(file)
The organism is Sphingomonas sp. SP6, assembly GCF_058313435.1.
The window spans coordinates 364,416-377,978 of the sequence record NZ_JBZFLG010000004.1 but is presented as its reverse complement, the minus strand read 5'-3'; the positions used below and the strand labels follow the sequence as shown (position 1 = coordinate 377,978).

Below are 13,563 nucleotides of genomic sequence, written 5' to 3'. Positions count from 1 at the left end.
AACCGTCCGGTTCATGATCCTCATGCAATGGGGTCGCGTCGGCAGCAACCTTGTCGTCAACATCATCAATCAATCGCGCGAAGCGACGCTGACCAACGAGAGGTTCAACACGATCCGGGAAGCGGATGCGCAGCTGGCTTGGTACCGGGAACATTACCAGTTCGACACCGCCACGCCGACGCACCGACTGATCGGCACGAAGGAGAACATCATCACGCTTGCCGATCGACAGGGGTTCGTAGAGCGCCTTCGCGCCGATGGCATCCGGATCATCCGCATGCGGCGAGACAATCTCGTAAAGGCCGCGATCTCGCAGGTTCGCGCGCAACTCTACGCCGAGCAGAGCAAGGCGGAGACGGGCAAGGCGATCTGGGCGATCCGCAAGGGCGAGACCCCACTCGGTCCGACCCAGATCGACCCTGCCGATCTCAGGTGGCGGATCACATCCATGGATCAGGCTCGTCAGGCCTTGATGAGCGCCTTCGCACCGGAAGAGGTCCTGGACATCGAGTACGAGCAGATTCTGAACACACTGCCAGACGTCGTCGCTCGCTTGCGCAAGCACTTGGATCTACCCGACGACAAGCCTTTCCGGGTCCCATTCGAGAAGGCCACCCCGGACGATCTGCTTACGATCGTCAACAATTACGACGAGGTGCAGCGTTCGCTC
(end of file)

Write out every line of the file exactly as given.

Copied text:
The organism is Sphingomonas sp. SP6, assembly GCF_058313435.1.
The window spans coordinates 364,416-377,978 of the sequence record NZ_JBZFLG010000004.1 but is presented as its reverse complement, the minus strand read 5'-3'; the positions used below and the strand labels follow the sequence as shown (position 1 = coordinate 377,978).

Below are 13,563 nucleotides of genomic sequence, written 5' to 3'. Positions count from 1 at the left end.
AACCGTCCGGTTCATGATCCTCATGCAATGGGGTCGCGTCGGCAGCAACCTTGTCGTCAACATCATCAATCAATCGCGCGAAGCGACGCTGACCAACGAGAGGTTCAACACGATCCGGGAAGCGGATGCGCAGCTGGCTTGGTACCGGGAACATTACCAGTTCGACACCGCCACGCCGACGCACCGACTGATCGGCACGAAGGAGAACATCATCACGCTTGCCGATCGACAGGGGTTCGTAGAGCGCCTTCGCGCCGATGGCATCCGGATCATCCGCATGCGGCGAGACAATCTCGTAAAGGCCGCGATCTCGCAGGTTCGCGCGCAACTCTACGCCGAGCAGAGCAAGGCGGAGACGGGCAAGGCGATCTGGGCGATCCGCAAGGGCGAGACCCCACTCGGTCCGACCCAGATCGACCCTGCCGATCTCAGGTGGCGGATCACATCCATGGATCAGGCTCGTCAGGCCTTGATGAGCGCCTTCGCACCGGAAGAGGTCCTGGACATCGAGTACGAGCAGATTCTGAACACACTGCCAGACGTCGTCGCTCGCTTGCGCAAGCACTTGGATCTACCCGACGACAAGCCTTTCCGGGTCCCATTCGAGAAGGCCACCCCGGACGATCTGCTTACGATCGTCAACAATTACGACGAGGTGCAGCGTTCGCTC